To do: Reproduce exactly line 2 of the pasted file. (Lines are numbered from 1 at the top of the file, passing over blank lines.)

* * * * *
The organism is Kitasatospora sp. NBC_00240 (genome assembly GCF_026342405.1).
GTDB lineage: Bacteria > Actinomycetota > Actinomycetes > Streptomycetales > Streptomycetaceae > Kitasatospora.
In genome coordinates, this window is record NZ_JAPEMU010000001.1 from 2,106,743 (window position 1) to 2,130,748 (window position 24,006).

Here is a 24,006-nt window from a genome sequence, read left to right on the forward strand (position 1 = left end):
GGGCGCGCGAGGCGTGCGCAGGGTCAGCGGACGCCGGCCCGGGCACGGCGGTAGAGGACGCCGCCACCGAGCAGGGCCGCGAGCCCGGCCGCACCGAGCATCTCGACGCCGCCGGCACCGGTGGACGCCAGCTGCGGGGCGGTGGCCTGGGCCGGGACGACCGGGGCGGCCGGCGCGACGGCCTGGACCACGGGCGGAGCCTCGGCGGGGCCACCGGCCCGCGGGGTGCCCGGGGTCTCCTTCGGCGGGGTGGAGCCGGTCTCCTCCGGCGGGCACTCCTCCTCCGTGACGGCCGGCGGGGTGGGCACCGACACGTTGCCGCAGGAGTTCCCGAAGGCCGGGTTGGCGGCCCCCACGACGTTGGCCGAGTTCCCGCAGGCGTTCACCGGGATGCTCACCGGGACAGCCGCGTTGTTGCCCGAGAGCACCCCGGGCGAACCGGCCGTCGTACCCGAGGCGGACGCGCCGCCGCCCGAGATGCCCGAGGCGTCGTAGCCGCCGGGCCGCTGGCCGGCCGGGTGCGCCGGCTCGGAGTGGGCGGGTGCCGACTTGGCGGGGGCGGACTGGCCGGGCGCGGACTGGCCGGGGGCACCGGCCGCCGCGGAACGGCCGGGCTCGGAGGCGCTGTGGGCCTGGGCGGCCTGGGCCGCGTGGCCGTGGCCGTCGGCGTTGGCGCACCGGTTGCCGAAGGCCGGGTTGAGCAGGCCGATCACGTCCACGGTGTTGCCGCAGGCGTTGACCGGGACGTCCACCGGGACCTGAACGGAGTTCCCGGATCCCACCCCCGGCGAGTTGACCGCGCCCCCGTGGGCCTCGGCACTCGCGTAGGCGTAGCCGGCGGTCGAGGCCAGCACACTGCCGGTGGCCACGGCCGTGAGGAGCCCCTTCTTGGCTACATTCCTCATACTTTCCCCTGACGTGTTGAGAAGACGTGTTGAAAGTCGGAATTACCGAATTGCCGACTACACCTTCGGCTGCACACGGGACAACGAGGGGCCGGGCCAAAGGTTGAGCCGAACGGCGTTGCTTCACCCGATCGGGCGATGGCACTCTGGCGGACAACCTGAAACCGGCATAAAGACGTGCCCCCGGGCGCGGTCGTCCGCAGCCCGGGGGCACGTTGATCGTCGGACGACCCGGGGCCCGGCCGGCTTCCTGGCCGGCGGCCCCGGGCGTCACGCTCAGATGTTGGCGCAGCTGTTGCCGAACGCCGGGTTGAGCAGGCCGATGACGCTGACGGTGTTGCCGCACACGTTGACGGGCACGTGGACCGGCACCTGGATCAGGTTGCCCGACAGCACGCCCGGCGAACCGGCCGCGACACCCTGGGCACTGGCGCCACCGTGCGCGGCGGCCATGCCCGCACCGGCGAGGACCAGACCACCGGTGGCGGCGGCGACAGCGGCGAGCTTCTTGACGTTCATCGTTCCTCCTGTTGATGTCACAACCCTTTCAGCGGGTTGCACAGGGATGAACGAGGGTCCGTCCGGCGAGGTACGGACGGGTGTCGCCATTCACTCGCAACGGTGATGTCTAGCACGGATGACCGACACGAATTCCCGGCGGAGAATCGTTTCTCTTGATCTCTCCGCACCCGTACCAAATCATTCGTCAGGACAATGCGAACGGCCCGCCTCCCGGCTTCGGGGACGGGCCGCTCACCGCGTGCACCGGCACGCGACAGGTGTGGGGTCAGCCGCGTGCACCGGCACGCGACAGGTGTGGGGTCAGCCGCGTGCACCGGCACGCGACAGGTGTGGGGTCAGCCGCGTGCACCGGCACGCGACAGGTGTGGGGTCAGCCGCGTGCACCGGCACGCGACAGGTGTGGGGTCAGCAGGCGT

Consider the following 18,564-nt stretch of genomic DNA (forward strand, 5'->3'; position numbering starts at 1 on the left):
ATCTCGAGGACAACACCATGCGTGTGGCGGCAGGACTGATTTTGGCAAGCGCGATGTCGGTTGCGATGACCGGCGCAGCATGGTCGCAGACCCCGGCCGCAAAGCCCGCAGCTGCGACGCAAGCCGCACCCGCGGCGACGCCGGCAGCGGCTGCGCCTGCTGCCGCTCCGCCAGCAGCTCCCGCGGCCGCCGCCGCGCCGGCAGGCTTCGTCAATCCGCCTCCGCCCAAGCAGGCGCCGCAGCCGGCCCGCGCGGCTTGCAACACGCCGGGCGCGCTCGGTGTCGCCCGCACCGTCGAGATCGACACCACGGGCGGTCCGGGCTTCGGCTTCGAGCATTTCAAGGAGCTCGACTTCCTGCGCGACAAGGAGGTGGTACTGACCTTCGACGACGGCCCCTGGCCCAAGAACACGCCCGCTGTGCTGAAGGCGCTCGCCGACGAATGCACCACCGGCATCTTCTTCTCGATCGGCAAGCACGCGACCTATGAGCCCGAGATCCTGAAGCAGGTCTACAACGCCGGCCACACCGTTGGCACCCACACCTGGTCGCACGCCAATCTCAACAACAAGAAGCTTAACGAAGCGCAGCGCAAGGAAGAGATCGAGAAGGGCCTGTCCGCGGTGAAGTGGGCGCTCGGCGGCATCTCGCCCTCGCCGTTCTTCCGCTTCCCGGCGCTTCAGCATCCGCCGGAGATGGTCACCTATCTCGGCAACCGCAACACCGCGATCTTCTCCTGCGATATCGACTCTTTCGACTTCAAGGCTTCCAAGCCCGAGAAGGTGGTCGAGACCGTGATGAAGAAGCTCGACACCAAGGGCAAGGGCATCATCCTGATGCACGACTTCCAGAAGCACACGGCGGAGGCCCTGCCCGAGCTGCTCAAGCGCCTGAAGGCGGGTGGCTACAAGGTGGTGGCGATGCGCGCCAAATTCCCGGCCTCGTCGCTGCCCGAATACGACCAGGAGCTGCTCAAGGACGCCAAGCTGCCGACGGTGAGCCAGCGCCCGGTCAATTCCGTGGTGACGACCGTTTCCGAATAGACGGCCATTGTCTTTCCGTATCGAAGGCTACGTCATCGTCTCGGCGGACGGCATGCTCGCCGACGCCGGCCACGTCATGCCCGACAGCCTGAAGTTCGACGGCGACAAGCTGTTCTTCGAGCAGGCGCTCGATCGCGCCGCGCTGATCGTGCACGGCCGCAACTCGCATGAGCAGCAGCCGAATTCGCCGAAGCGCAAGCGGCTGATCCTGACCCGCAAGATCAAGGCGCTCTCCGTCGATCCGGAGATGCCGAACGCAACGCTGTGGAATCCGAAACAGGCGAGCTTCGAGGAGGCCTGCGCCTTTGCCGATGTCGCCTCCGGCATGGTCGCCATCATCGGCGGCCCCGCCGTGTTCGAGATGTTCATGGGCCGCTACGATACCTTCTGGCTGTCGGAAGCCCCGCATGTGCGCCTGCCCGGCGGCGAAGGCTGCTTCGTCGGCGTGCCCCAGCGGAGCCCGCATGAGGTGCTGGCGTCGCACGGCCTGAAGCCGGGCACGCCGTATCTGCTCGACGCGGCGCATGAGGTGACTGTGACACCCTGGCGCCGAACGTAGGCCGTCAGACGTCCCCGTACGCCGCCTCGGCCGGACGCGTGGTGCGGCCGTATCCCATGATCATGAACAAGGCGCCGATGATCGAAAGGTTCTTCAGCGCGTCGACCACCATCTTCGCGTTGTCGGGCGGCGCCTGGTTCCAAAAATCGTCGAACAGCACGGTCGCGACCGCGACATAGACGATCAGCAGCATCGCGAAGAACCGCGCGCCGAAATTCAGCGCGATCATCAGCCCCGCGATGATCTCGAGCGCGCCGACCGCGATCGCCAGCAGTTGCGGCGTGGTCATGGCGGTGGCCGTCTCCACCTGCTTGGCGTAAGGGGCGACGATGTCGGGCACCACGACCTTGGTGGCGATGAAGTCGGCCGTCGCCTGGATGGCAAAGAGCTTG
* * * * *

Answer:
GTDB lineage: Bacteria > Actinomycetota > Actinomycetes > Streptomycetales > Streptomycetaceae > Kitasatospora.